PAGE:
Putting the spotlight on the country again, a court in Myanmar has sentences two Reuters journalists to seven years in prison for violating a state secrets act while investigating violence against Rohingyas. The case is being seen as a test of press freedom in the country.
Wa Lone, 32, and Kyaw Soe Oo, 28, were sentenced by district judge Ye Lwin, who said that the duo has breached the colonial-era Official Secrets Act when they collected and obtained confidential documents.
“The defendants ... have breached Official Secrets Act section 3.1.c, and are sentenced to seven years. The time already served by the defendants from Dec. 12 will be taken into consideration,” the judge said.
But the journalists have maintained their innocence saying they were set up by police. They claim that the documents were given to them by police officers.
"I have no fear," Wa Lone, one of the two journalists, said after the verdict. "I have not done anything wrong. I believe in justice, democracy and freedom."
The two men, who both have families with young children, have been in prison since their arrest in December 2017.
"Today is a sad day for Myanmar, Reuters journalists Wa Lone and Kyaw Soe Oo, and press freedom anywhere," Reuters editor-in-chief Stephen Adler said. “We will not wait while Wa Lone and Kyaw Soe Oo suffer this injustice and will evaluate how to proceed in the coming days, including whether to seek relief in an international forum.”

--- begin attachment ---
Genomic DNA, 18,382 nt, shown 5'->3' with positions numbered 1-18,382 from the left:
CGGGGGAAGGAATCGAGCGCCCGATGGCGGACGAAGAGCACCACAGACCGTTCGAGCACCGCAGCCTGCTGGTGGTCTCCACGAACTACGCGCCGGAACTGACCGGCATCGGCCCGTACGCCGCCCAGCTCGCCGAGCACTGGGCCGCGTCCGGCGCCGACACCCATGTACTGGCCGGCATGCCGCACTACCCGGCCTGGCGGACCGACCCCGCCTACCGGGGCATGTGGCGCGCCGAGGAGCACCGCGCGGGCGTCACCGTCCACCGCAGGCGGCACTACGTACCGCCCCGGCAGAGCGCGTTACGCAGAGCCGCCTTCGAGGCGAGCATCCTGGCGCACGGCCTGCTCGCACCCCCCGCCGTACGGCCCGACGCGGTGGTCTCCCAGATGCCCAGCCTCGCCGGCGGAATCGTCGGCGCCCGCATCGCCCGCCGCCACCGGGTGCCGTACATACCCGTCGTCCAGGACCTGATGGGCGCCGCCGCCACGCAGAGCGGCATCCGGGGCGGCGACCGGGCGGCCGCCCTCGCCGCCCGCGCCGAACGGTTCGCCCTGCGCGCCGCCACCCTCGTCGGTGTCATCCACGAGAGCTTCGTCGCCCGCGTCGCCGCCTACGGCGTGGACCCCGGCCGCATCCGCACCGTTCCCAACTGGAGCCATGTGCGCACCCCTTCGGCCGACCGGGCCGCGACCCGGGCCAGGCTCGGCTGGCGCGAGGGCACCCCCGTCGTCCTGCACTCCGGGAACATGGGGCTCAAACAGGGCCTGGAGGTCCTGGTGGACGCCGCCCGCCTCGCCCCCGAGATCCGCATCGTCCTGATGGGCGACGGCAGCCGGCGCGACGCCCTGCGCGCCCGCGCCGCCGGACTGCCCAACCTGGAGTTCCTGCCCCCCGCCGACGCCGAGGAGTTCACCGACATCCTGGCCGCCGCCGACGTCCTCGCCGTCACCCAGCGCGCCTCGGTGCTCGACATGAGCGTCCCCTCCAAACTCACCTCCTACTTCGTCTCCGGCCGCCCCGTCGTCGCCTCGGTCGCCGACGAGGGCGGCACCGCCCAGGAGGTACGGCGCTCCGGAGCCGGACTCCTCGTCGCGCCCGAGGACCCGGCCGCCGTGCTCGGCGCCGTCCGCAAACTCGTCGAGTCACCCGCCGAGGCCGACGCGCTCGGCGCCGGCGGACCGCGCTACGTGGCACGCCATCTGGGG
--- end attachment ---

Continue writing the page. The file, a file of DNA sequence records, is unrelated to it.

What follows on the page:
Both of the journalists are Myanmar citizens who were working for the international news agency. The duo had been investigating the execution of 10 men by the army in the village of Inn Din in northern Rakhine.
During their investigation, they were offered documents by two police officers, but were arrested immediately afterwards for the possession of those documents.
Authorities later launched their own probe into the killings, confirming the massacre took place and promising to take action against those who had taken part.
The UN's resident and humanitarian co-ordinator in Myanmar Knut Ostby said the UN had "consistently called for the release" of the journalists and that "a free press is essential for peace, justice and human rights for all. We are disappointed by today's court decision".
The verdict had been delayed once because of the judge's ill health.
The ruling comes a year after the crisis in Rakhine state came to a head when a Rohingya militant group attacked several police posts.
The military responded with a brutal crackdown against the Rohingya minority.
Media access to Rakhine is strictly controlled by the government so it is difficult to get reliable news from the region.